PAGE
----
The program will distribute cards every month from May through September, and you must apply by the first of the month to be considered for that month’s lottery. However, if you aren’t selected to receive a card in the month you applied, you are automatically enrolled in the next month’s lottery.

To be considered eligible, you must be a Chicago resident who is at least 18 years old with a household income at or below 100% of the area median income for Chicago. For a one-person household, that’s $65,300.

Chicago residents can apply for the lottery online (opens in new tab), at any Chicago public library, or by mail (opens in new tab). Applying doesn’t guarantee that you will receive a prepaid card.

5 States with inflation relief via tax holiday

Even if your state or municipality isn’t offering a gas rebate, you may still be able to save money at the pump through a tax holiday. In late June, President Biden called for a three-month federal gas tax holiday (opens in new tab). Currently, the federal government levies a tax of 18 cents per gallon of gas and 24 cents per gallon of diesel and Biden’s proposal would temporarily halt those taxes at the pump.

Tax holidays can help reduce the price at the pump, but don’t expect a direct reduction in the amount you pay per gallon. That’s because federal and state taxes are paid on wholesale prices and aren’t necessarily passed directly to the consumer.

While Congress hasn’t taken up Biden’s proposal for a national gas tax holiday, several individual states have paused state taxes on gas. These states include:

  • Maryland: Maryland was the first state to enact a gas tax holiday, suspending the 36.1 cents per gallon tax on gas and the 36.85 cents per gallon tax on diesel from March 18 to April 16, 2022.
  • Georgia: The Peach State suspended state gas taxes from March 18 to May 31, 2022. Georgia fuel taxes are 29.1 cents per gallon of gas and 32.6 cents per gallon of diesel.
  • Connecticut: The Nutmeg State paused state gas taxes from April 1 to June 20, 2022. Connecticut taxes 25 cents per gallon of gas. There was no tax holiday for diesel.
  • New York: From June 1 to December 31, 2022, New York has suspended both the 8 cents per gallon fuel tax and the 8 cents per gallon sales tax it normally levies on fuel.
  • Florida: Residents of the Sunshine State will see a one-month tax holiday starting on October 1, which will pause the 25.3 cents per gallon state fuel tax.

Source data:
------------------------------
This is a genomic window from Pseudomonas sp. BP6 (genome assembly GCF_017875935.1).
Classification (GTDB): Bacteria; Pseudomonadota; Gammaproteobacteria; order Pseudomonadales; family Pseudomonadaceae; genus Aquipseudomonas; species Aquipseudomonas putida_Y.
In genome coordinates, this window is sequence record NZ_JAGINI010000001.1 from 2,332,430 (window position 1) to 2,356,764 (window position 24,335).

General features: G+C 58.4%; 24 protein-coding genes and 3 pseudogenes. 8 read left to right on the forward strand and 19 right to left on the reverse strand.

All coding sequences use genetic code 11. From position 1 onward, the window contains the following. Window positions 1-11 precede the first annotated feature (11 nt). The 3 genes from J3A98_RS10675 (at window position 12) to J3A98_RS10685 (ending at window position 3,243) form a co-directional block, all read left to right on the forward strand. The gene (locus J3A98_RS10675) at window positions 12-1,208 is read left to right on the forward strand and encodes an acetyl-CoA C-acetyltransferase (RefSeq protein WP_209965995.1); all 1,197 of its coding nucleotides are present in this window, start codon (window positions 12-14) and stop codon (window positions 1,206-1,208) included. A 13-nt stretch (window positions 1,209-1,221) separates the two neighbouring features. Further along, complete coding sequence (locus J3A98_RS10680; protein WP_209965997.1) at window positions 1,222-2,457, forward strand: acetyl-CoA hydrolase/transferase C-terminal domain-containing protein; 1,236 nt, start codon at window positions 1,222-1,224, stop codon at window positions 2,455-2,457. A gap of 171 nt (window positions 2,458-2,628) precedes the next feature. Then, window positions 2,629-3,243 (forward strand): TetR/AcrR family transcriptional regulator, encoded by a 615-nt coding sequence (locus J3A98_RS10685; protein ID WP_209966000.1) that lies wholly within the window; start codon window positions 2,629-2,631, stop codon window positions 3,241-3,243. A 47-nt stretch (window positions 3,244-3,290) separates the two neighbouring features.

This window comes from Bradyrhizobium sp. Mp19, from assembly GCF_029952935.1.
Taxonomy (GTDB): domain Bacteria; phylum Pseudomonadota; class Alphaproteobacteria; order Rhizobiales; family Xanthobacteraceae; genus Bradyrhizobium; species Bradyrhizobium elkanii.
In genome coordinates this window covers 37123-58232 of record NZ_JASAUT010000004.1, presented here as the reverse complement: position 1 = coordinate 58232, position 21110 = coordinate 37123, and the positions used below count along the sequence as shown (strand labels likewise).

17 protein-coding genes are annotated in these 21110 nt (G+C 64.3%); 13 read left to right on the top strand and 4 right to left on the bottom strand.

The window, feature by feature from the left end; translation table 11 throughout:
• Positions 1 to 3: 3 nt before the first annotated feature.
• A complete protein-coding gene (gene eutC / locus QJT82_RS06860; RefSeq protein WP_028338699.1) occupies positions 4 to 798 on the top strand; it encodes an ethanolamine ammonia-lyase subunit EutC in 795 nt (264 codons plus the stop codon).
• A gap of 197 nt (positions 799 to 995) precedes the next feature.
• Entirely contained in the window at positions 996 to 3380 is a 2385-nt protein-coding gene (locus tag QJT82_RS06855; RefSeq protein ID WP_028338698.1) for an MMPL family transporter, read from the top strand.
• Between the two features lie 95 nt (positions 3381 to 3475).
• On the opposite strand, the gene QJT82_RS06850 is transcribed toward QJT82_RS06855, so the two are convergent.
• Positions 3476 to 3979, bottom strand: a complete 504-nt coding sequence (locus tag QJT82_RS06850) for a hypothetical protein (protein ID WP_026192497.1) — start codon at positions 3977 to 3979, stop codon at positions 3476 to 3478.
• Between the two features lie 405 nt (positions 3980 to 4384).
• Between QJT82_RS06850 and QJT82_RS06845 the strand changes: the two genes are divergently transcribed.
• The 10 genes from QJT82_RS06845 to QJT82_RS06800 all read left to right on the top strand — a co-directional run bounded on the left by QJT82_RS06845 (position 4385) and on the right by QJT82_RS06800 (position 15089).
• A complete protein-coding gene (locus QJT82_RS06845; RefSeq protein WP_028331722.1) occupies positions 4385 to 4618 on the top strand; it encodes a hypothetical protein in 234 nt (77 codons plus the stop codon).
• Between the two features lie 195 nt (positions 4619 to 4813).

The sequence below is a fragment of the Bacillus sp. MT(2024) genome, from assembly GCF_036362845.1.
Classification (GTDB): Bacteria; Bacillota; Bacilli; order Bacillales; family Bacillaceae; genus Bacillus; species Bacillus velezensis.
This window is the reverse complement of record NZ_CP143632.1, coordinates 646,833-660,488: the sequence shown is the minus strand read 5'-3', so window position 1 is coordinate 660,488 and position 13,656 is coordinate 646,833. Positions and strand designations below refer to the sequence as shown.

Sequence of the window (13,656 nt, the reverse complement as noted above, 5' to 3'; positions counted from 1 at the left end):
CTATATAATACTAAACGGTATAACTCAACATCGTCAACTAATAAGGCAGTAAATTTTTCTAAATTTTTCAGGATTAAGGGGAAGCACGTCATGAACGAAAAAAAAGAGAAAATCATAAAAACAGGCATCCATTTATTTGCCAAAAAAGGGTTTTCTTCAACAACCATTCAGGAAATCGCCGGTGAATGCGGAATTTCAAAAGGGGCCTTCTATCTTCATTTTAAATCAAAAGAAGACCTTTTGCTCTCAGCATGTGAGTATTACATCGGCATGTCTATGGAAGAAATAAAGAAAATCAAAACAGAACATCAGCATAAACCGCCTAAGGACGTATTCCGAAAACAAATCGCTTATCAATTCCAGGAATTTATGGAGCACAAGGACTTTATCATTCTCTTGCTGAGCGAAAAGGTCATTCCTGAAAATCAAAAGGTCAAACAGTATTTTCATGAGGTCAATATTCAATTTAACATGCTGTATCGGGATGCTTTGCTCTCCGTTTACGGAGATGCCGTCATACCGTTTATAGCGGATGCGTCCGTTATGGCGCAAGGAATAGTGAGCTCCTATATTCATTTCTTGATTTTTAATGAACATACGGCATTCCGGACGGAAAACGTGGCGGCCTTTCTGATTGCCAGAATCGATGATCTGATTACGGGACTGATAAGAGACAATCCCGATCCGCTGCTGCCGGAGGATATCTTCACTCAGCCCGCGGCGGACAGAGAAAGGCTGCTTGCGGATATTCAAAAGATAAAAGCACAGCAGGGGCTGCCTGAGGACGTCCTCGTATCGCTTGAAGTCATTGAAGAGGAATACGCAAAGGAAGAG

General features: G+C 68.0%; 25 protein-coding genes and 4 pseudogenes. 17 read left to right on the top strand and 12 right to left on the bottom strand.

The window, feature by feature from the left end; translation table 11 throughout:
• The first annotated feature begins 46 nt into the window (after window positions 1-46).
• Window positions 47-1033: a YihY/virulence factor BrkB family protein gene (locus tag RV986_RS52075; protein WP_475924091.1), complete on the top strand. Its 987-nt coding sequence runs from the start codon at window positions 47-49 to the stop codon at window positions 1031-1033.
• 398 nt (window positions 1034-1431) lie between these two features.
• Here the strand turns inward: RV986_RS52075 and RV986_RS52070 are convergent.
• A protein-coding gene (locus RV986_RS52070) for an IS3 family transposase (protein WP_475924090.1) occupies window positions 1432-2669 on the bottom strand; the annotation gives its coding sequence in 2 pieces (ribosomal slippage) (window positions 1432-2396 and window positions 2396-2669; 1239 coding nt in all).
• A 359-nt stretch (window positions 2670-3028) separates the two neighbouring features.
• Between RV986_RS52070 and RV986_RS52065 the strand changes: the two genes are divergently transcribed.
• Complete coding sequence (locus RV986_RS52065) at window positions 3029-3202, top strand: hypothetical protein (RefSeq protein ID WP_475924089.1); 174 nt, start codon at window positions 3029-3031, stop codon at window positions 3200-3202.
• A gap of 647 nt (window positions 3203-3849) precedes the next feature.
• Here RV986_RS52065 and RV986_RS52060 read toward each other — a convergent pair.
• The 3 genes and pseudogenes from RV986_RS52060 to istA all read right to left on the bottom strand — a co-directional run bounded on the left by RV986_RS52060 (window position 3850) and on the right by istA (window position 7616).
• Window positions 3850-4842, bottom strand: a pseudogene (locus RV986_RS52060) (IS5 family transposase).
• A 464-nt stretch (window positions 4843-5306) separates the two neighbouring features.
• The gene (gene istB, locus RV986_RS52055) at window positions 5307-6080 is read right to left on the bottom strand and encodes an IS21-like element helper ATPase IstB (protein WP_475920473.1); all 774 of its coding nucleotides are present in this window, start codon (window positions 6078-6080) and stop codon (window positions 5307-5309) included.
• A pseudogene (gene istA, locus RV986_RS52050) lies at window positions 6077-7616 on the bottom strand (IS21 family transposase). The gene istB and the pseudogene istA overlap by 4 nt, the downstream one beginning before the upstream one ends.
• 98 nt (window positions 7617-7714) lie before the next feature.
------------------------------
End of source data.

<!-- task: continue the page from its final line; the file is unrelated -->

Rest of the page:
Handling high gas prices

Not all drivers will see a gas rebate or tax holiday — but all drivers can still find ways to save money at the pump.

Telecommuting, carpooling, batching your errands together, and walking, biking or using mass transit can all help reduce your fuel consumption and make your trips to the gas station fewer and farther between.

Slowing down on the highway can also lead to significant savings, as every 5 miles per hour you drive over 60 mph costs you about 15 cents per gallon (opens in new tab).

Finally, taking an afternoon to clean your car and handle some routine maintenance can ensure your car runs as efficiently as possible.

Whether you can expect a rebate, a tax holiday, or no government help with gas prices, you have options for reducing your costs at the pump. 

Making savvy commuting and driving decisions is the best long-term strategy for saving money on gas.

Emily Guy Birken
Emily Guy Birken

Emily Guy Birken is a former educator, lifelong money nerd, and a Plutus Award-winning freelance writer who specializes in the scientific research behind irrational money behaviors. Her background in education allows her to make complex financial topics relatable and easily understood by the layperson. Her work has appeared on The Huffington Post, Business Insider, Kiplinger's, MSN Money, and The Washington Post online. She is the author of several books, including The 5 Years Before You Retire, End Financial Stress Now, and the brand new book Stacked: Your Super Serious Guide to Modern Money Management, written with Joe Saul-Sehy.


Emily lives in Milwaukee with her family.